Besides the standard trim, two further equipment lines both allow owners to put an individual slant on the interior and exterior. The Sport Line places the emphasis on the dynamic side, while the Luxury Line is all about elegance and exclusiveness. The M Sport package that will be available from November opens up even greater scope for customisation. An M Aerodynamics package, M Sport suspension and 17 or 18-inch M light-alloy wheels on the outside are complemented by an M leather steering wheel and specially upholstered sports seats in the interior to maximise the on-road presence of the BMW 2 Series Active Tourer. The range will be extended from late autumn to include variants equipped with the xDrive intelligent all-wheel-drive system.

High degree of connectivity for enhanced safety and comfort.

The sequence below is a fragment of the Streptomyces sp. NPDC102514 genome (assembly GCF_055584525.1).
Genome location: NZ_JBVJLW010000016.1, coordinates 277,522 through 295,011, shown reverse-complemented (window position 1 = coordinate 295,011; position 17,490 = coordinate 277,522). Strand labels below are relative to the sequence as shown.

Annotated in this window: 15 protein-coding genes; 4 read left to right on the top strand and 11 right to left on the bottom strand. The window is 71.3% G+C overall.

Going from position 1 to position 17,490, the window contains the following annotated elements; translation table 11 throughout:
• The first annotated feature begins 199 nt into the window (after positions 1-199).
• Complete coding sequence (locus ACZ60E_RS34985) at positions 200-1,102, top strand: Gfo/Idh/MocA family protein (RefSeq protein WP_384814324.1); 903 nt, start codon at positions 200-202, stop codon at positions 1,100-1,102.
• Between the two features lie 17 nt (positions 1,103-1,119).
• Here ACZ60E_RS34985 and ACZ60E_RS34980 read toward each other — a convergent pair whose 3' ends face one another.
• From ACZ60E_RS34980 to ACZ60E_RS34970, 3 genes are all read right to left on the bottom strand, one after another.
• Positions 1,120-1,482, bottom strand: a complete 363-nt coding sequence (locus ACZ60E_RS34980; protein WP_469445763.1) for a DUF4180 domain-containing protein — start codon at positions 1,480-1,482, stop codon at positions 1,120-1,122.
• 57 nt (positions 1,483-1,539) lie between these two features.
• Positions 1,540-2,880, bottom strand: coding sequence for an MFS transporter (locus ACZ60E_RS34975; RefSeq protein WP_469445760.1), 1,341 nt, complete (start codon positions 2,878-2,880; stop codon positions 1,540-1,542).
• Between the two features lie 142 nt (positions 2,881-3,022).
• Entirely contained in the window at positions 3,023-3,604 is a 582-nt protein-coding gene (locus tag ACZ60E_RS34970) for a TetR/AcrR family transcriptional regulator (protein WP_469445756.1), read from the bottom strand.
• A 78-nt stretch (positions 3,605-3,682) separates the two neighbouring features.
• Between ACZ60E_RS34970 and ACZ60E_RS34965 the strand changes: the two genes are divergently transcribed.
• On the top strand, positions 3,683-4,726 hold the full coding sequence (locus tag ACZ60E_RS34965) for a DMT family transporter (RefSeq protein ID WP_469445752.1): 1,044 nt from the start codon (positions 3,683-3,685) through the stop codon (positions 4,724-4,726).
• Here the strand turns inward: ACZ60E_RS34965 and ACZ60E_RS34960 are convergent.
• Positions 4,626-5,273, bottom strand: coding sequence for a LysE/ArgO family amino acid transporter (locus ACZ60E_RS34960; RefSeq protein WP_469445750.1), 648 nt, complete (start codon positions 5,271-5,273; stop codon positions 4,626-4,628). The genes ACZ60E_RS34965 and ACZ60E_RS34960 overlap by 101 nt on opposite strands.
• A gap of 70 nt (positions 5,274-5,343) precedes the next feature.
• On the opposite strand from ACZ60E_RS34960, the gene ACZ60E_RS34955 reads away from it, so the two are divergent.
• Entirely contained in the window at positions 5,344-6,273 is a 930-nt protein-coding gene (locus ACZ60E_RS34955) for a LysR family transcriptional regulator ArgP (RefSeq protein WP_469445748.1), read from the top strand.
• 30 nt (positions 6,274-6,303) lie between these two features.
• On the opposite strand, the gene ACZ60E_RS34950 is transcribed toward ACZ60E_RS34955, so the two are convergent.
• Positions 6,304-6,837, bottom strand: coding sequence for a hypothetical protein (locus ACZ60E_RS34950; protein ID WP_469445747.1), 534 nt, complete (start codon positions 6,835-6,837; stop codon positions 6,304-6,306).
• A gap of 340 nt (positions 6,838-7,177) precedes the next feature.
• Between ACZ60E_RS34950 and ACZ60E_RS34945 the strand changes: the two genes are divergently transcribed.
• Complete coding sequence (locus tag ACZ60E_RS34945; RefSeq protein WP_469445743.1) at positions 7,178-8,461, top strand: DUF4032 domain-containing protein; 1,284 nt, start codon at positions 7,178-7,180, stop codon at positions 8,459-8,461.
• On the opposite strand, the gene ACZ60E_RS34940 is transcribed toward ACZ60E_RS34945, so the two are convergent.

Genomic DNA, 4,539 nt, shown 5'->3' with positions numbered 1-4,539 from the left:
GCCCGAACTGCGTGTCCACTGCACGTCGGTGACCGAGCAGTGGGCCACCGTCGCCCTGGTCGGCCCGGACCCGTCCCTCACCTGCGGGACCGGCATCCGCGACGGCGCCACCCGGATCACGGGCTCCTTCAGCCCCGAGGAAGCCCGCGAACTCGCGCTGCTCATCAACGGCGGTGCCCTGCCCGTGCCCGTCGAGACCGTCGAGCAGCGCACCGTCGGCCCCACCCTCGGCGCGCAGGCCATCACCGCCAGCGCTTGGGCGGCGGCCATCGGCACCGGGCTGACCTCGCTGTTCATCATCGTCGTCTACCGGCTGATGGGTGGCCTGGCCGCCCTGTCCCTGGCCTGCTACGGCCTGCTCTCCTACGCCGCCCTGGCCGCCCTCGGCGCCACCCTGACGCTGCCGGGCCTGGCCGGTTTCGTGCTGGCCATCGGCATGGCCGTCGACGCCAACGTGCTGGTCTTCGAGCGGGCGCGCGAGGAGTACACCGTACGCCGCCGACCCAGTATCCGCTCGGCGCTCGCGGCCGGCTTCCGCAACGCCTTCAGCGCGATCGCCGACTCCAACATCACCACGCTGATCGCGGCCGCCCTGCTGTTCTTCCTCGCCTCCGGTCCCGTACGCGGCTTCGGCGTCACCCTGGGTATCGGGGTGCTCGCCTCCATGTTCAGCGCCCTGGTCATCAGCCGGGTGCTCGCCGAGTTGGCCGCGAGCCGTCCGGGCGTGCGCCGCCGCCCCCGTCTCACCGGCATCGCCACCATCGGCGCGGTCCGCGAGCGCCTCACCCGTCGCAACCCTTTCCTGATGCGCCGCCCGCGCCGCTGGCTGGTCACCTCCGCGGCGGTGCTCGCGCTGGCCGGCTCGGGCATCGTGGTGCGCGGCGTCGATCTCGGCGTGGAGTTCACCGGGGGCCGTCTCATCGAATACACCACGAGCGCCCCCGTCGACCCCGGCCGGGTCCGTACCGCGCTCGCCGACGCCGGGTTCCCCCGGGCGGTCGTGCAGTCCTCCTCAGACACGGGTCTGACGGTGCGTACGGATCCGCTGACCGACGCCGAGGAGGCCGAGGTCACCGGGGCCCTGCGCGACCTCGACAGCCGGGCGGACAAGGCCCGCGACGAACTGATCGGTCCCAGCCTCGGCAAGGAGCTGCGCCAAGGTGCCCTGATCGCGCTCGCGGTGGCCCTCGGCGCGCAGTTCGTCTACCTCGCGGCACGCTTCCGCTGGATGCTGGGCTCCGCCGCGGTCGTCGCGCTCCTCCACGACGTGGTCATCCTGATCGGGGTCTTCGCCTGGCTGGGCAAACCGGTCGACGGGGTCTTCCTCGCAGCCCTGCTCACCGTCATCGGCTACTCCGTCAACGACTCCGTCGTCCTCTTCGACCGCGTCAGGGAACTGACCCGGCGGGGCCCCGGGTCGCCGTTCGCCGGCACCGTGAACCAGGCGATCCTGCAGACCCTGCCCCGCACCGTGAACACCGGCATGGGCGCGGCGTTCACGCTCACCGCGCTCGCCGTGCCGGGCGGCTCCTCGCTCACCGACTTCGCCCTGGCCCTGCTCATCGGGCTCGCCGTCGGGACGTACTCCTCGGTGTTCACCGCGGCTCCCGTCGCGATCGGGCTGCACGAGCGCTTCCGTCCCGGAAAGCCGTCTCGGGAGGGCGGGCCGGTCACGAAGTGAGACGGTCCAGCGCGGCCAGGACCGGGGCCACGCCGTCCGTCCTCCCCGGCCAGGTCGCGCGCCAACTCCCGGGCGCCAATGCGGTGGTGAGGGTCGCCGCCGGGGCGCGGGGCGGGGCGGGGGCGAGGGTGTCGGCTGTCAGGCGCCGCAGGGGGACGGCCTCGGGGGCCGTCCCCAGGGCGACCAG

Standards of safety and comfort aboard the BMW 2 Series Active Tourer are boosted by the assistance systems and various infotainment features that are collectively known as BMW ConnectedDrive. Take, for instance, the Traffic Jam Assistant or the camera-based cruise control system with Stop & Go function, which both work using a mono camera. They assist with accelerating and braking (longitudinal guidance) as well as steering (lateral guidance with the Traffic Jam Assistant), at the same time as relieving the driver of monotonous tasks, such as when driving in a queue of traffic on the motorway or in heavy city-centre traffic. BMW ConnectedDrive Services & Apps bring smartphone applications into the vehicle and allow innovative features like the Concierge Service or Real Time Traffic Information to be added. These can also be booked at a later date and, in many cases, for flexible periods of time. In this way, the functionality of the BMW 2 Series Active Tourer can be vastly enhanced and updated by the owner at any time.